Two days before New Year's Day of 2000, so December 30, 1999, Mrs. Graybeard and I left the house for a morning bike ride, as we did every morning over the Christmas break. It was a beautiful, clear morning; I don't recall the temperatures, but I don't recall wearing much in the way of cold weather clothing either. About 4 miles from home, so just far enough to be warmed up and settling in for a long ride, I looked in my rear view mirror. I saw a small pickup truck drifting into the bike lane and approaching behind us. As we usually rode, Mrs. Graybeard was behind me and I was in the lead to reduce the wind she'd get. I think I screamed something back at her but the next sensation I had was flying and tumbling onto the shoulder of the road, rolling over and coming to rest in the sparse grass. I looked toward the road and saw her lying in the street. In minutes, people were pulling their cars over to get out and help us.
There's no point in getting into too much detail here about a bike accident well over 17 years ago. I was lucky enough to walk out of the ER about four hours later, with a referral to see an orthopedic surgeon as soon as I could get in, because I had a broken vertebra in my back - L1. Mrs. Graybeard was not so lucky and while she also broke L1, hers was shattered. The problem was Y2K - the hospital wouldn't do anything except the most urgent of emergency procedures. She had to wait until January 2nd for surgery, which involved rebuilding the front part of the vertebra with donor cadaver bone. The massive surgery involved going in through her abdomen, repairing that bone and fastening it in place, then going in through her back and reinforcing her broken spine, adding (as we say) a pound of stainless steel in her back. Donor bone was made into a paste and used to cover and reinforce hardware, a paste that surgeons said would grow into a solid bone.
The point of this is to identify with the need for an improvement in how we do bone transplants. What if a compatible bone hadn't been available? A researcher at the University of British Columbia Okanagan's School of Engineering, Hossein Montazerian, has discovered a way to model and create artificial bone grafts that can be custom 3D printed.
“We have shown how porous bone replacements can be designed with the nature-inspired geometries and structures so that we provide cells strong, spacious and safe enough support to let them grow efficiently,” Montazerian said. “This technology allows the doctors and surgeons to design the patient-specific replacements so that they fit very well into the damaged bone area, instead of doing a secondary surgery and harvesting bone from other sites of the body for taking that replacement.”An interesting part of this story is that Montazerian analyzed the strength of 240 different ways of making these "biologically inspired" matrices to build bone out of.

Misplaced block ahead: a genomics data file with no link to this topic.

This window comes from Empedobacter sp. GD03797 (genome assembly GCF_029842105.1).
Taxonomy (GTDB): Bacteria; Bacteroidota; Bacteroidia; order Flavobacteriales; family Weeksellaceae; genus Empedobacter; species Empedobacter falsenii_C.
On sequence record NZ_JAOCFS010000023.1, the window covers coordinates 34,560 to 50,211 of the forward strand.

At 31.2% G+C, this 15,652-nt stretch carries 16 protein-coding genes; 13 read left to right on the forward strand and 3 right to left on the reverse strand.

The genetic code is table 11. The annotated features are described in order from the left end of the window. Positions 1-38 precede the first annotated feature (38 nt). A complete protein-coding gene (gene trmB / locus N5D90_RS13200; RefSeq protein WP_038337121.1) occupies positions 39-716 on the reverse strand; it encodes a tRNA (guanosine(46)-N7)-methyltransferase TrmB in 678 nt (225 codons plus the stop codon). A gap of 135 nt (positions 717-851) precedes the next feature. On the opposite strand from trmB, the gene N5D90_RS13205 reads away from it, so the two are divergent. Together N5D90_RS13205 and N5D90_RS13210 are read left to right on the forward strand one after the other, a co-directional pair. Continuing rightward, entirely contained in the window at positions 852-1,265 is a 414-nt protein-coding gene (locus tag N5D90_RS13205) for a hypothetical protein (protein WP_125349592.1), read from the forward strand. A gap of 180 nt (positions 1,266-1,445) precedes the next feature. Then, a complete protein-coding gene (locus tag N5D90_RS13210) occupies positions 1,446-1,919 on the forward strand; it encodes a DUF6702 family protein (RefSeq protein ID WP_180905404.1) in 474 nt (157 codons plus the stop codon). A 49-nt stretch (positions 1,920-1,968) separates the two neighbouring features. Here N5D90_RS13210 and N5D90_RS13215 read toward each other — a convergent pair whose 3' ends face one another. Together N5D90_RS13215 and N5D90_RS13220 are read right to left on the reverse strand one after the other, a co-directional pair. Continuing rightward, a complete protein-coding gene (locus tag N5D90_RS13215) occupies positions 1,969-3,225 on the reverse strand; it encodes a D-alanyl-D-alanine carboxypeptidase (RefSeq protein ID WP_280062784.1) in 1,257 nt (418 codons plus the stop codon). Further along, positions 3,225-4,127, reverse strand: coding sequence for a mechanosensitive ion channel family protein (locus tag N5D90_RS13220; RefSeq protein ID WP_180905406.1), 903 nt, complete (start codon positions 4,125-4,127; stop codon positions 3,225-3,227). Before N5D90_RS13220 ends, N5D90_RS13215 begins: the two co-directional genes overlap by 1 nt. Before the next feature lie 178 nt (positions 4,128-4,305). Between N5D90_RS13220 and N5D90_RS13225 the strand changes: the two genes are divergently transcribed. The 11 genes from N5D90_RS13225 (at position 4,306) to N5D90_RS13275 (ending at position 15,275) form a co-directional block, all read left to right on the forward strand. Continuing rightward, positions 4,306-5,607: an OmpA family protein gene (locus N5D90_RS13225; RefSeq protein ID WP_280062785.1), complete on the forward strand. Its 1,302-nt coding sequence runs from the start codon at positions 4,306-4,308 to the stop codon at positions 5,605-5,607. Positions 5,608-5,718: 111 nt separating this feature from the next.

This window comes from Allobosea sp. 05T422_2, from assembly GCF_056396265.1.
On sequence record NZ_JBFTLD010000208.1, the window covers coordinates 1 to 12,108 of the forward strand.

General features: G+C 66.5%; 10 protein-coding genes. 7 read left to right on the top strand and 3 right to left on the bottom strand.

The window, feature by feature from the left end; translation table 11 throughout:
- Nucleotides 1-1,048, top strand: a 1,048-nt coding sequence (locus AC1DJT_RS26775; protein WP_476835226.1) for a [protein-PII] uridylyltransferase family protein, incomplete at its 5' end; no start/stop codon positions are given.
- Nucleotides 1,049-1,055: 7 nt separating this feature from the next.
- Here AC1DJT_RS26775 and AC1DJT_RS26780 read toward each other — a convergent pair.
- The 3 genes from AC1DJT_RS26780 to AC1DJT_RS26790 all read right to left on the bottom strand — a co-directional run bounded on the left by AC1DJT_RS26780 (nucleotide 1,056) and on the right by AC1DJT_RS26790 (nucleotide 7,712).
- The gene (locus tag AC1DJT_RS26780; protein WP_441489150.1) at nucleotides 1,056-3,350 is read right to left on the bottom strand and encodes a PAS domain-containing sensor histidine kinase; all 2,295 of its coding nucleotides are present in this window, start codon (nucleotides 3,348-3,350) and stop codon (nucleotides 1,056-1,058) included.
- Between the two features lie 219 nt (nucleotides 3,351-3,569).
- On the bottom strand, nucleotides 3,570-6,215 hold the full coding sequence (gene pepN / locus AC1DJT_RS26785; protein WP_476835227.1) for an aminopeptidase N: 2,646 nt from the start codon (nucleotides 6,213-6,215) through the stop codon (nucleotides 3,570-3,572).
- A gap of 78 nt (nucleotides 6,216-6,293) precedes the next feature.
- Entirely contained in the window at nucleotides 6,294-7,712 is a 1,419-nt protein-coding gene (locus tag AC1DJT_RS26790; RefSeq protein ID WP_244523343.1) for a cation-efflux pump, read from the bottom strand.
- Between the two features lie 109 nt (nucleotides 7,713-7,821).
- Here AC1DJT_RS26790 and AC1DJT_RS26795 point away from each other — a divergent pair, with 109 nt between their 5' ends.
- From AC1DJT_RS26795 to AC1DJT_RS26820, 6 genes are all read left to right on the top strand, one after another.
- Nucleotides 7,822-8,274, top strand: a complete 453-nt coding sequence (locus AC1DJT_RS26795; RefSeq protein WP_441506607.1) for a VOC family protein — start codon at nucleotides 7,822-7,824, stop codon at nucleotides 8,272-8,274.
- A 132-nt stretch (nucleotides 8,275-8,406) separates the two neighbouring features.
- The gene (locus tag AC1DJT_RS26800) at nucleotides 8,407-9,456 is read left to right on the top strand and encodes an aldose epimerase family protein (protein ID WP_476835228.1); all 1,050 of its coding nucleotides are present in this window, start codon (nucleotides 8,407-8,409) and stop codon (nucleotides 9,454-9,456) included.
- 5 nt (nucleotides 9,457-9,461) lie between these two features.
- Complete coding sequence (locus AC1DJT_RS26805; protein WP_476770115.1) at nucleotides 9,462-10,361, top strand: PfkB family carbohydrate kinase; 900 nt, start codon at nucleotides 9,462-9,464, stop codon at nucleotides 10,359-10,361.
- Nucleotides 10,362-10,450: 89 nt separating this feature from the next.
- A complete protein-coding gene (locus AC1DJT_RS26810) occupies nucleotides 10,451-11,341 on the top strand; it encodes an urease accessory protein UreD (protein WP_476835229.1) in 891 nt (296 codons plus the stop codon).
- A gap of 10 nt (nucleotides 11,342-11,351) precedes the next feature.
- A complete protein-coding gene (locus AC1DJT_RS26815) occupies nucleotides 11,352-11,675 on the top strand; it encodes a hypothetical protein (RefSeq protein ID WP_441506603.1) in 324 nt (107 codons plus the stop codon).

In this study, numerical procedures were performed for a library of 240 TPMS-based unit cells (comprised of 10 volume fractions of 24 selected architectures) to explore the role of pore characteristics in determining normalized values stiffness, strength, and permeability. The associated design maps were developed based on which highly porous architectures with extreme properties were selected for experimental evaluations. Calcium sulfate scaffolds were designed based on the critical designs and 3D-printed (using a powder-based technique) in different cell sizes and size effects were addressed. The scaffolds were subjected to mechanical compression tests and the results were correlated with the computational data. [Note: TPMS = triply periodic minimal surfaces]
Besides the possibility of making bone available that the body won't reject and not waiting for a compatible donor, the ability to print bones on demand can help reduce the number of painful surgeries that some patients have to endure.
"When designing artificial bone scaffolds it's a fine balance between something that is porous enough to mix with natural bone and connective tissue, but at the same time strong enough for patients to lead a normal life," he said. "We've identified a design that strikes that balance and can be custom built using a 3D printer."I can anticipate doctors and old patients telling stories in 20 years or so about back when we used to actually use bone from a cadaver, or take bone from elsewhere in a person's body. What a bunch of savages!
Of those he printed, Montazerian tested them to determine how they would perform physically under real-world tension and weight loads.
"A few of the structures really stood out," he said. "The best designs were up to 10 times stronger than the others and since they have properties that are much more similar to natural bone, they're less likely to cause problems over the long term."